We do not force truth on others, mocking their arguments and actions while wishing people listened to us as much as they listen to “the woke left” or even the conservative right or anyone in between.

No, we rest in the truth of God’s Word, telling others the truth in love.

Now who is there to harm you if you are zealous for what is good? But even if you should suffer for righteousness’ sake, you will be blessed. Have no fear of them, nor be troubled, but in your hearts honor Christ the Lord as holy, always being prepared to make a defense to anyone who asks you for a reason for the hope that is in you; yet do it with gentleness and respect, having a good conscience, so that, when you are slandered, those who revile your good behavior in Christ may be put to shame. For it is better to suffer for doing good, if that should be God’s will, than for doing evil.

For Christ also suffered once for sins, the righteous for the unrighteous, that he might bring us to God, being put to death in the flesh but made alive in the spirit
1 Peter 3:13-18, ESV

Yes, we have the truth on our side, but we do not make others listen. We speak God’s Word and trust the Holy Spirit to work on their hearts.

Yes, we do work toward making our world a better place and standing for truth, but …

though we walk in the flesh, we are not waging war according to the flesh. For the weapons of our warfare are not of the flesh but have divine power to destroy strongholds. We destroy arguments and every lofty opinion raised against the knowledge of God, and take every thought captive to obey Christ
2 Corinthians 10:3-5, ESV

Why do we do this?

We remember that we are no different. We are just as guilty of sin and rebellion.

But Christ has saved us who believe.

So we are patient and kind and self-controlled and loving, even when we don’t necessarily feel like it.

This is why we continue meeting together: to (Hebrews 10:23-25)

Let us hold fast the confession of our hope without wavering, for he who promised is faithful. And let us consider how to stir up one another to love and good works, not neglecting to meet together, as is the habit of some, but encouraging one another, and all the more as you see the Day drawing near.
Hebrews 10:23-25, ESV

We devote ourselves to biblical teachings and the fellowship of the saints, to the breaking of bread and prayers in the awe of God.

We are in the world but not of it, so we join with God to bring heaven to Earth – patiently, kindly, and lovingly, with God’s goodness, joy, and peace which surpasses understanding.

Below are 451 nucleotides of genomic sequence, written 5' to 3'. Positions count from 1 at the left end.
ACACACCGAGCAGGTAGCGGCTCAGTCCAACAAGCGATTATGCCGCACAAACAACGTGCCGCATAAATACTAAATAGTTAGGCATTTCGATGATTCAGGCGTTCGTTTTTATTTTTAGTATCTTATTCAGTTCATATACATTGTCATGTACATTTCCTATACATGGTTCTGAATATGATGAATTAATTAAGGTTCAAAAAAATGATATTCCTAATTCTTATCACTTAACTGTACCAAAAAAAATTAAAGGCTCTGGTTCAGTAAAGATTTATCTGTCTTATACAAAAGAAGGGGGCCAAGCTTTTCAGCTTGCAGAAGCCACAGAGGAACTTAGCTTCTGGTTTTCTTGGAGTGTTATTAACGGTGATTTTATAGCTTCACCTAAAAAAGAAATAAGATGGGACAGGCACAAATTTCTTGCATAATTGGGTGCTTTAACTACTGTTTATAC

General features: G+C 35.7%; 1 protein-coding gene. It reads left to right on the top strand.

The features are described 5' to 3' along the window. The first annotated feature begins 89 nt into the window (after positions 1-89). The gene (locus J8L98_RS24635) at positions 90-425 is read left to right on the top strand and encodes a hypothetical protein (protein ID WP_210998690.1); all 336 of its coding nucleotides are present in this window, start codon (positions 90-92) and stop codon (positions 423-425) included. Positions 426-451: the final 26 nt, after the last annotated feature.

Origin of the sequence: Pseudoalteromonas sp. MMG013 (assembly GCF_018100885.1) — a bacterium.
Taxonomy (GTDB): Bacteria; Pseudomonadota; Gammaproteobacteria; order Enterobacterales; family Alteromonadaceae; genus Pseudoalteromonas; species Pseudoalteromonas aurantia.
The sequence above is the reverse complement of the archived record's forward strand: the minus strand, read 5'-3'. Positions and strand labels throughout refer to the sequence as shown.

I know I see myself too well in the works of the flesh, but I strive to enter through the narrow door, to enter the freedom of God’s rest that I may not enter into the same disobedience, for peace with everyone, for the holiness without which no one sees the Lord.

I strive for the freedom from sinfulness and bitterness that Christ offers.

I trust in Christ to change me to change the world.

I strive to live a full life in Jesus and bring others along for the ride.

Will you join me as I seek Jesus?

Prayer

Heavenly Father, You are the Holy One, the righteous Judge, our loving Savior. We know we have chosen to pursue our own sinful desires, to chase down our own passions, to rebel against You and each other.

We ask again for your forgiveness for all those times we fall short, when we give in to the fear of this world over the fear of the Lord, when we act self-righteous over trusting in Your righteousness, when we fight and rage against each other over seeking Your peace, when we seek our own gratification over the fullness of the Spirit.

By Your Spirit, guide us in all truth and love, that we may carry your love, joy, peace, patience, kindness, goodness, faithfulness, gentleness, and self-control in our own lives and to our violent, impure, rebellious world. Make Your light shine through us, helping us to trust You more and more, sharing the hope of Your yet future return, that others may come to glorify Your Name in all the Earth.

Help us to be faithful in all things, with all gifts.

VerseD: Proverbs 4:23

Guard your heart with all diligence, For from it flow the springs of life.

Proverbs 4:23, LSB

This world wants to twist us to its own desires, but hope can flow through if we focus on and seek God first, through the Bible, prayer, and fellowship with other believers.

Pray for the Youth River Trip 2022

Tomorrow and Wednesday, I am taking 13 youth (and a couple adults) on an overnight kayaking trip. Our focus this summer is “Getting Away”, remembering to pray and rest in God.